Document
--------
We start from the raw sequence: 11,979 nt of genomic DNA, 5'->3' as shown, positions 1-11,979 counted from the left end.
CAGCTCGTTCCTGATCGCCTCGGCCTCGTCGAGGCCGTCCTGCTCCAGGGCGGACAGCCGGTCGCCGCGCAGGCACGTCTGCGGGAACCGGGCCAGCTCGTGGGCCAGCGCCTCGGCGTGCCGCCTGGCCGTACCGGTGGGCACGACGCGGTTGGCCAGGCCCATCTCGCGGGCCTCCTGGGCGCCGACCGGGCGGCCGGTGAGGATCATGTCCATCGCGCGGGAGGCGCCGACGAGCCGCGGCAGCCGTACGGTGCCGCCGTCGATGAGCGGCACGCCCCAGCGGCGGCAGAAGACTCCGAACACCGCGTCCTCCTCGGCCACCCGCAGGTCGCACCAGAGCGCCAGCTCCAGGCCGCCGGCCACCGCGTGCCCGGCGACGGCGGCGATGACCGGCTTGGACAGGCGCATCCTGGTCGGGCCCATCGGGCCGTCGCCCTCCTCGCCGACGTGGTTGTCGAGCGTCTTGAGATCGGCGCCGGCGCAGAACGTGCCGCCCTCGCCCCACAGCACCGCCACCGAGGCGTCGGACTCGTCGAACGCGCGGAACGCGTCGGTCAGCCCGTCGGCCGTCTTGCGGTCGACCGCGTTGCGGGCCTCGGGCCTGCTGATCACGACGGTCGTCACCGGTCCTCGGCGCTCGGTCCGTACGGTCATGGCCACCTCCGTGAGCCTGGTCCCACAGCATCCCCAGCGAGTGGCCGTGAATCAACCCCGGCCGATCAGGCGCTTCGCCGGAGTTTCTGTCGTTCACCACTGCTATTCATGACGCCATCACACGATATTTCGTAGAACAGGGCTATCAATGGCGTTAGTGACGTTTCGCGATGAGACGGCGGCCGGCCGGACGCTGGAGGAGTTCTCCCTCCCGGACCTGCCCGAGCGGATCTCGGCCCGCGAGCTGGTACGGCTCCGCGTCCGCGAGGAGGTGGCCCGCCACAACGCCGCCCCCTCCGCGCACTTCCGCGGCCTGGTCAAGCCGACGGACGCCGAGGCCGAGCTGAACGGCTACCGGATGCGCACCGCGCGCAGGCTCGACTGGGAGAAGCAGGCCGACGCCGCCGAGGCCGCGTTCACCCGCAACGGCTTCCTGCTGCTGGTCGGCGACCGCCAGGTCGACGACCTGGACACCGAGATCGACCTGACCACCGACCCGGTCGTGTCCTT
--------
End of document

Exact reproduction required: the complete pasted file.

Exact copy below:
We start from the raw sequence: 11,979 nt of genomic DNA, 5'->3' as shown, positions 1-11,979 counted from the left end.
CAGCTCGTTCCTGATCGCCTCGGCCTCGTCGAGGCCGTCCTGCTCCAGGGCGGACAGCCGGTCGCCGCGCAGGCACGTCTGCGGGAACCGGGCCAGCTCGTGGGCCAGCGCCTCGGCGTGCCGCCTGGCCGTACCGGTGGGCACGACGCGGTTGGCCAGGCCCATCTCGCGGGCCTCCTGGGCGCCGACCGGGCGGCCGGTGAGGATCATGTCCATCGCGCGGGAGGCGCCGACGAGCCGCGGCAGCCGTACGGTGCCGCCGTCGATGAGCGGCACGCCCCAGCGGCGGCAGAAGACTCCGAACACCGCGTCCTCCTCGGCCACCCGCAGGTCGCACCAGAGCGCCAGCTCCAGGCCGCCGGCCACCGCGTGCCCGGCGACGGCGGCGATGACCGGCTTGGACAGGCGCATCCTGGTCGGGCCCATCGGGCCGTCGCCCTCCTCGCCGACGTGGTTGTCGAGCGTCTTGAGATCGGCGCCGGCGCAGAACGTGCCGCCCTCGCCCCACAGCACCGCCACCGAGGCGTCGGACTCGTCGAACGCGCGGAACGCGTCGGTCAGCCCGTCGGCCGTCTTGCGGTCGACCGCGTTGCGGGCCTCGGGCCTGCTGATCACGACGGTCGTCACCGGTCCTCGGCGCTCGGTCCGTACGGTCATGGCCACCTCCGTGAGCCTGGTCCCACAGCATCCCCAGCGAGTGGCCGTGAATCAACCCCGGCCGATCAGGCGCTTCGCCGGAGTTTCTGTCGTTCACCACTGCTATTCATGACGCCATCACACGATATTTCGTAGAACAGGGCTATCAATGGCGTTAGTGACGTTTCGCGATGAGACGGCGGCCGGCCGGACGCTGGAGGAGTTCTCCCTCCCGGACCTGCCCGAGCGGATCTCGGCCCGCGAGCTGGTACGGCTCCGCGTCCGCGAGGAGGTGGCCCGCCACAACGCCGCCCCCTCCGCGCACTTCCGCGGCCTGGTCAAGCCGACGGACGCCGAGGCCGAGCTGAACGGCTACCGGATGCGCACCGCGCGCAGGCTCGACTGGGAGAAGCAGGCCGACGCCGCCGAGGCCGCGTTCACCCGCAACGGCTTCCTGCTGCTGGTCGGCGACCGCCAGGTCGACGACCTGGACACCGAGATCGACCTGACCACCGACCCGGTCGTGTCCTT